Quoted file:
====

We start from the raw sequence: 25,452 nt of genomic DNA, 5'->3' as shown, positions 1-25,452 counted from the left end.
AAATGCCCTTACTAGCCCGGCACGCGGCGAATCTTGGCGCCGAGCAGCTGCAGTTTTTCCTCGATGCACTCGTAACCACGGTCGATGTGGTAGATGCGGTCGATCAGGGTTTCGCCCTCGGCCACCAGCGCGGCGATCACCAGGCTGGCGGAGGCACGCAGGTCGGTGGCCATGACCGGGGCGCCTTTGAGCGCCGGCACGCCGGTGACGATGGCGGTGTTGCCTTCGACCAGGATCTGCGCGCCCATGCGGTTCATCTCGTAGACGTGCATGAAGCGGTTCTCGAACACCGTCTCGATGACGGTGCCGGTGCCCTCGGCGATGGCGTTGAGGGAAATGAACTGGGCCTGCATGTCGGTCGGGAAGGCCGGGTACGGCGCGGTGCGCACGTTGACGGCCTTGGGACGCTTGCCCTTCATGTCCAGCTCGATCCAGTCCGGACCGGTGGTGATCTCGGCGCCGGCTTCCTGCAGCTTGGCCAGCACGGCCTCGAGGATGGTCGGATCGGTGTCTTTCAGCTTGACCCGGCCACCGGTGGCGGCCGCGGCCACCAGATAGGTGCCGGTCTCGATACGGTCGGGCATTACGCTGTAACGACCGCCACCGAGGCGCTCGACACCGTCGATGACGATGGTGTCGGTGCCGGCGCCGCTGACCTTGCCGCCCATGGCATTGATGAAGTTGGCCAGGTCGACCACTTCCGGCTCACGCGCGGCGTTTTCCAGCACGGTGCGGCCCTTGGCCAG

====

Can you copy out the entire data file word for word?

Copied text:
We start from the raw sequence: 25,452 nt of genomic DNA, 5'->3' as shown, positions 1-25,452 counted from the left end.
AAATGCCCTTACTAGCCCGGCACGCGGCGAATCTTGGCGCCGAGCAGCTGCAGTTTTTCCTCGATGCACTCGTAACCACGGTCGATGTGGTAGATGCGGTCGATCAGGGTTTCGCCCTCGGCCACCAGCGCGGCGATCACCAGGCTGGCGGAGGCACGCAGGTCGGTGGCCATGACCGGGGCGCCTTTGAGCGCCGGCACGCCGGTGACGATGGCGGTGTTGCCTTCGACCAGGATCTGCGCGCCCATGCGGTTCATCTCGTAGACGTGCATGAAGCGGTTCTCGAACACCGTCTCGATGACGGTGCCGGTGCCCTCGGCGATGGCGTTGAGGGAAATGAACTGGGCCTGCATGTCGGTCGGGAAGGCCGGGTACGGCGCGGTGCGCACGTTGACGGCCTTGGGACGCTTGCCCTTCATGTCCAGCTCGATCCAGTCCGGACCGGTGGTGATCTCGGCGCCGGCTTCCTGCAGCTTGGCCAGCACGGCCTCGAGGATGGTCGGATCGGTGTCTTTCAGCTTGACCCGGCCACCGGTGGCGGCCGCGGCCACCAGATAGGTGCCGGTCTCGATACGGTCGGGCATTACGCTGTAACGACCGCCACCGAGGCGCTCGACACCGTCGATGACGATGGTGTCGGTGCCGGCGCCGCTGACCTTGCCGCCCATGGCATTGATGAAGTTGGCCAGGTCGACCACTTCCGGCTCACGCGCGGCGTTTTCCAGCACGGTGCGGCCCTTGGCCAG